Common medications such as antidepressants, blood pressure medication, and estrogen therapy also can reduce libido. Your reproductive health doctor can order specific tests and exams to start unraveling the root causes of your symptoms.
Often, patients with physical or medication-related concerns begin feeling desire again after starting or modifying their care plan. Post-menopausal patients may particularly benefit from specialized care for hormone- and aging-related changes that interfere with intimacy, such as vaginal dryness, changes in appearance, or emotional challenges.
Mental health concerns sometimes require a little more time and patience to start feeling results. Seeing a therapist who specializes in sexuality can help women discover underlying barriers and gain more control over their libido.
Related reading: What women need to know about thyroid disorders
2. Visits with a sex specialist
Personal experiences can stack up over time, leading to diminished sex drive and discomfort with intimacy. Talking with a sex therapist gives patients a safe space to discuss past trauma, current difficulties, and relationship issues without judgment. A therapist can help you understand why these situations are decreasing your libido and help you find healthy pathways to start feeling better.
Psychosexual counseling is another avenue that can help women and their partners understand how the mind and body interplay with regards to intimacy. In these sessions, the therapist works with the patient or couple to express their feelings, discuss medical concerns that are interfering with sex, and find workable solutions to satisfy their personal and relationship goals.
3. Discussing treatment options
Your treatment plan will be based on your needs and the results of your assessments. Most patients will see positive results from getting treatment for the specific condition causing their symptoms. Some need a more tailored approach, such as adjusting mental health medications or participating in longer-term counseling sessions before desire returns.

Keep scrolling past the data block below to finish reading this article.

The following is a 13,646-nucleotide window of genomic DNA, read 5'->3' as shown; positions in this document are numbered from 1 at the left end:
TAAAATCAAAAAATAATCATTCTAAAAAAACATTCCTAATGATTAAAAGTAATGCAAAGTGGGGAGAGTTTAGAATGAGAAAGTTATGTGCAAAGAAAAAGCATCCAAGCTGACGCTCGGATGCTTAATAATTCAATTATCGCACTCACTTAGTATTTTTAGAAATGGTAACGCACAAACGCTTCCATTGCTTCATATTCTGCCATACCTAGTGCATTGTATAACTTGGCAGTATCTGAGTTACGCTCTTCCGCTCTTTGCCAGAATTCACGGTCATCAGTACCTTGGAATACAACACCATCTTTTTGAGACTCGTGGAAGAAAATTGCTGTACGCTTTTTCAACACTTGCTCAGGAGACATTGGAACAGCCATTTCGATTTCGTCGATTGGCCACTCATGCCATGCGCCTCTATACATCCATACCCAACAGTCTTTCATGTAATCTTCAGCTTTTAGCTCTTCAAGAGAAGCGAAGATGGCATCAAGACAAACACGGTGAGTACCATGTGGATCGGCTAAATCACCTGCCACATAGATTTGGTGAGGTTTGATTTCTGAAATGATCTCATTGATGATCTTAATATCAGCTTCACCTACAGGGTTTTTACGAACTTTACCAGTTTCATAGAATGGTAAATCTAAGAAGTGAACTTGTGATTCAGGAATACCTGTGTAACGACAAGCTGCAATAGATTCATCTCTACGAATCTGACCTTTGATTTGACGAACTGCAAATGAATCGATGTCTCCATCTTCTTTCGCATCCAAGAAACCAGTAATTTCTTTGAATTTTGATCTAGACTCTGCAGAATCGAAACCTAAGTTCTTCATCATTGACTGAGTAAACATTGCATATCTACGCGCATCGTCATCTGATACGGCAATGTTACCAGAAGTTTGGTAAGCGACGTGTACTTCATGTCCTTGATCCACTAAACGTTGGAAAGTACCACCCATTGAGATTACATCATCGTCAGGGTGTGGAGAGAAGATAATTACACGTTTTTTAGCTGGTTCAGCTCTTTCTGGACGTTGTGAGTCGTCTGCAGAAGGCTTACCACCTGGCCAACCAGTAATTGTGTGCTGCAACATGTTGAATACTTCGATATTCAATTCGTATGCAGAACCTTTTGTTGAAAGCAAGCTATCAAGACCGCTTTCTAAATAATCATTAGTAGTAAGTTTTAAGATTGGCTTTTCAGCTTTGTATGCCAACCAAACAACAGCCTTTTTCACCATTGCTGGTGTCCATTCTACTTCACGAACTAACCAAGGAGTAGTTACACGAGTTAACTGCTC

For most women, testosterone therapy will not be a recommended treatment option. Testosterone has not been widely approved by the U.S. Food and Drug Administration for premenopausal low libido, and no large clinical studies have included younger women.
Though some post-menopausal patients with HSDD may experience slight benefits from testosterone therapy, particularly if they still have reduced sex drive after taking estrogen, the benefits probably won’t outweigh the risks. There is very little long-term safety data on testosterone therapy in women.
Patients who want to try off-label testosterone therapy should do their research and consider the potential risks related to appearance and long-term health, including:
- Pregnancy risks: Avoid testosterone if you are or want to become pregnant. Testosterone can cross the placenta and cause abnormal fetal development.
- Increased risk of Type 2 diabetes: A study of more than 8,800 women showed that those who took testosterone and testosterone-associated supplements were at increased risk of developing the disease. Weight changes and fat redistribution during menopause can increase insulin resistance, which is a factor in Type 2 diabetes – adding testosterone therapy might further increase the risk.
- Missed diagnosis of underlying conditions: Symptoms that go along with low libido crossover with many serious health problems, such as thyroid disease or diabetes. Without proper diagnosis and treatment, these conditions can cause life-threatening heart complications.
Getting effective treatment for a decreased sex drive before or after menopause can improve your mental and physical health. While testosterone might not be the answer, help is available.
Don’t be afraid to talk with a doctor about the symptoms of decreased sex drive. We’ll address the problem at its source and start you on the path to feeling better.